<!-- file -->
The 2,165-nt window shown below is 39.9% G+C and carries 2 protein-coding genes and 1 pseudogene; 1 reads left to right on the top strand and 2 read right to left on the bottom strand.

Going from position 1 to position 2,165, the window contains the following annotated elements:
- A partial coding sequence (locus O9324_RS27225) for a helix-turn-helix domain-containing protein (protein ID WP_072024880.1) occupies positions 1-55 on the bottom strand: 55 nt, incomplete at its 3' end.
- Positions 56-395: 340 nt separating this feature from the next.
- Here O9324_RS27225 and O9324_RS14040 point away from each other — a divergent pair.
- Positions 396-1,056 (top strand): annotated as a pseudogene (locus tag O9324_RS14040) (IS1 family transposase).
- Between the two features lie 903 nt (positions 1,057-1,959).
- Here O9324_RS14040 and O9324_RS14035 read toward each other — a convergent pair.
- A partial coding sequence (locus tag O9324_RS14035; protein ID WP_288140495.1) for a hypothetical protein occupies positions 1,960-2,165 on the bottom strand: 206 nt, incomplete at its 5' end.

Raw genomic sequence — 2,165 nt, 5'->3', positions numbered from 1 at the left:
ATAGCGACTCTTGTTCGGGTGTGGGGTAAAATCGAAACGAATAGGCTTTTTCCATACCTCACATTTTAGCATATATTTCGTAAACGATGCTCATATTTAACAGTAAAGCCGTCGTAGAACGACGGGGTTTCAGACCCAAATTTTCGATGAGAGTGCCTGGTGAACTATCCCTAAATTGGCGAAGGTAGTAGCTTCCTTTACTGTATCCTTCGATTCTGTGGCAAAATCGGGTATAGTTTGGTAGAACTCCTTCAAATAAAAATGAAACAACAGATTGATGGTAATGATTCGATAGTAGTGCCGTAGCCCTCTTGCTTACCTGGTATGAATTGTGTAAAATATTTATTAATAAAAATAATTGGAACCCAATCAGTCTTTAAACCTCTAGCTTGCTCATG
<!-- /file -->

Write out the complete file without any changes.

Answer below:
The 2,165-nt window shown below is 39.9% G+C and carries 2 protein-coding genes and 1 pseudogene; 1 reads left to right on the top strand and 2 read right to left on the bottom strand.

Going from position 1 to position 2,165, the window contains the following annotated elements:
- A partial coding sequence (locus O9324_RS27225) for a helix-turn-helix domain-containing protein (protein ID WP_072024880.1) occupies positions 1-55 on the bottom strand: 55 nt, incomplete at its 3' end.
- Positions 56-395: 340 nt separating this feature from the next.
- Here O9324_RS27225 and O9324_RS14040 point away from each other — a divergent pair.
- Positions 396-1,056 (top strand): annotated as a pseudogene (locus tag O9324_RS14040) (IS1 family transposase).
- Between the two features lie 903 nt (positions 1,057-1,959).
- Here O9324_RS14040 and O9324_RS14035 read toward each other — a convergent pair.
- A partial coding sequence (locus tag O9324_RS14035; protein ID WP_288140495.1) for a hypothetical protein occupies positions 1,960-2,165 on the bottom strand: 206 nt, incomplete at its 5' end.

Raw genomic sequence — 2,165 nt, 5'->3', positions numbered from 1 at the left:
ATAGCGACTCTTGTTCGGGTGTGGGGTAAAATCGAAACGAATAGGCTTTTTCCATACCTCACATTTTAGCATATATTTCGTAAACGATGCTCATATTTAACAGTAAAGCCGTCGTAGAACGACGGGGTTTCAGACCCAAATTTTCGATGAGAGTGCCTGGTGAACTATCCCTAAATTGGCGAAGGTAGTAGCTTCCTTTACTGTATCCTTCGATTCTGTGGCAAAATCGGGTATAGTTTGGTAGAACTCCTTCAAATAAAAATGAAACAACAGATTGATGGTAATGATTCGATAGTAGTGCCGTAGCCCTCTTGCTTACCTGGTATGAATTGTGTAAAATATTTATTAATAAAAATAATTGGAACCCAATCAGTCTTTAAACCTCTAGCTTGCTCATG